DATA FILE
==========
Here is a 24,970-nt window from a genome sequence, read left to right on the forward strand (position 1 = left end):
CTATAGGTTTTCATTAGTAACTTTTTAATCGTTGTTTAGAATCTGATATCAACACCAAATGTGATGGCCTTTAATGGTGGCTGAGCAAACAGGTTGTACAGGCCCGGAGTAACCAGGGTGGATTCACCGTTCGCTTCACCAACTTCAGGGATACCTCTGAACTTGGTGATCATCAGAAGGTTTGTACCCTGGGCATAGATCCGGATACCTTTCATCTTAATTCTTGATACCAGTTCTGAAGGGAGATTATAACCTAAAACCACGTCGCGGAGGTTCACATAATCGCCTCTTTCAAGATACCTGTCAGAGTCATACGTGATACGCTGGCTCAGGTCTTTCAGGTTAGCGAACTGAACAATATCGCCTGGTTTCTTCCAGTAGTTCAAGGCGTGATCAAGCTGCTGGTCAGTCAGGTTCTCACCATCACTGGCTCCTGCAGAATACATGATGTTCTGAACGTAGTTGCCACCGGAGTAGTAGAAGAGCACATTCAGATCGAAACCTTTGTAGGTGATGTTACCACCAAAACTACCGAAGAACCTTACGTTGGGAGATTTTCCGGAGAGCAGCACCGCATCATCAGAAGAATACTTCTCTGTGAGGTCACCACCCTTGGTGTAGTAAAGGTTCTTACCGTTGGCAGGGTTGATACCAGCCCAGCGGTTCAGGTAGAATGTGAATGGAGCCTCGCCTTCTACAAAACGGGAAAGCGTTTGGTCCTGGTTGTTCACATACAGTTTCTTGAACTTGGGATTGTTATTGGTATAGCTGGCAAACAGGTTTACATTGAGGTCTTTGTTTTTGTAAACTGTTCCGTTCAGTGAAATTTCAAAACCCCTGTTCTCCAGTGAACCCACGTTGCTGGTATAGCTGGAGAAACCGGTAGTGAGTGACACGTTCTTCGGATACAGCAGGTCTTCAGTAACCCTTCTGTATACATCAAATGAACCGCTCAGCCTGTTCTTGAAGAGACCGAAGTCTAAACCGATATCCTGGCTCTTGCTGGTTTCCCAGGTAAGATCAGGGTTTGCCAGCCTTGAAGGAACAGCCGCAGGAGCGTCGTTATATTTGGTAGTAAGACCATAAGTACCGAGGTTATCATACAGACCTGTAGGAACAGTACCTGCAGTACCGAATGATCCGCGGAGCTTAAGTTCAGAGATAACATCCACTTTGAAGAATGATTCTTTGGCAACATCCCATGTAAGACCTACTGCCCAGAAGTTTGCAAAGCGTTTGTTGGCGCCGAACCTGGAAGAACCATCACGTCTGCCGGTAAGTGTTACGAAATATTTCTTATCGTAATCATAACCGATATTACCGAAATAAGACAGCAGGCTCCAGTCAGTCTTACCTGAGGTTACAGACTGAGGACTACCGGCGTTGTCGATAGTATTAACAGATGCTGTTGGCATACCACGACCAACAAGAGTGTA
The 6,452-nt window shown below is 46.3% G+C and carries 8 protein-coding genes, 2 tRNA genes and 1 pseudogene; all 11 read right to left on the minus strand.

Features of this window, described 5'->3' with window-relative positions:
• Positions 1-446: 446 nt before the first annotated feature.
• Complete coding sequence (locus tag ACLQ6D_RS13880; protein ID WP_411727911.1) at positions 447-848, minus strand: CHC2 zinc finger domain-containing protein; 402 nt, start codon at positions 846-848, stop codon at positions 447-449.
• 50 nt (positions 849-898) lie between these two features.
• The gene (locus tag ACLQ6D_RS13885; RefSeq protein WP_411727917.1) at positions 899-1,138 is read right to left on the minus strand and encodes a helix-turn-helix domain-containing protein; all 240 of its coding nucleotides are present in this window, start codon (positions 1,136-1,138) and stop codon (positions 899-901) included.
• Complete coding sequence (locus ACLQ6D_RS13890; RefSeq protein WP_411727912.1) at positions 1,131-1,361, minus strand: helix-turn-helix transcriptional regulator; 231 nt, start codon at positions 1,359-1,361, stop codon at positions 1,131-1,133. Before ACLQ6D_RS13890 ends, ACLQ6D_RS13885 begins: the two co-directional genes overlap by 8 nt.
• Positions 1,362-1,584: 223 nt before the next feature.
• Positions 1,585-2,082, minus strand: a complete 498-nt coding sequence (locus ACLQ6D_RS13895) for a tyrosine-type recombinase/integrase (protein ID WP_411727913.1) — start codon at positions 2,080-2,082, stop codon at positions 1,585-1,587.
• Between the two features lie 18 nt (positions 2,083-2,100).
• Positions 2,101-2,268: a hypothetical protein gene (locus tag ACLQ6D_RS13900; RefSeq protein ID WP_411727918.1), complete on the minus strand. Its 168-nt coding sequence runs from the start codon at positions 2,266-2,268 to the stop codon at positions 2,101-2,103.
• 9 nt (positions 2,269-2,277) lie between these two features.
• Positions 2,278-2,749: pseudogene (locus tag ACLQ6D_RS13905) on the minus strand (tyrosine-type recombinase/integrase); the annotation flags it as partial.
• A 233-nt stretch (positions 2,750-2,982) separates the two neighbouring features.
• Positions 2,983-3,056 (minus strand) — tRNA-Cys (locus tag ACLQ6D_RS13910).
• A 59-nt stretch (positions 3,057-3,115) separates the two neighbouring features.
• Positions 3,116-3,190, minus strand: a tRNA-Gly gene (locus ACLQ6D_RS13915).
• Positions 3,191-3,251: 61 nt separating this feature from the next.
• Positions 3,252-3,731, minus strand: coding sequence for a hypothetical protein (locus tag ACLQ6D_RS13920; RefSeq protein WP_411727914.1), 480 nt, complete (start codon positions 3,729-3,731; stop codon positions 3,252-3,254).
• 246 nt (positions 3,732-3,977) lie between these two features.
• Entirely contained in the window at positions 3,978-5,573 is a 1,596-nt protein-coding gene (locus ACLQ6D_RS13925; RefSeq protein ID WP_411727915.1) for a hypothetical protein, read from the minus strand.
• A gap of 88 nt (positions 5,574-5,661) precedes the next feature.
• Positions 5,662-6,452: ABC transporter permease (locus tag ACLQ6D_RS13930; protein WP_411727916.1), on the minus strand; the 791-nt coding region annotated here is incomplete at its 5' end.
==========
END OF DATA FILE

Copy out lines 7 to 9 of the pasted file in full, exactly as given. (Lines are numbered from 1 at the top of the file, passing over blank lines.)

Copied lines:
• 50 nt (positions 849-898) lie between these two features.
• The gene (locus tag ACLQ6D_RS13885; RefSeq protein WP_411727917.1) at positions 899-1,138 is read right to left on the minus strand and encodes a helix-turn-helix domain-containing protein; all 240 of its coding nucleotides are present in this window, start codon (positions 1,136-1,138) and stop codon (positions 899-901) included.
• Complete coding sequence (locus ACLQ6D_RS13890; RefSeq protein WP_411727912.1) at positions 1,131-1,361, minus strand: helix-turn-helix transcriptional regulator; 231 nt, start codon at positions 1,359-1,361, stop codon at positions 1,131-1,133. Before ACLQ6D_RS13890 ends, ACLQ6D_RS13885 begins: the two co-directional genes overlap by 8 nt.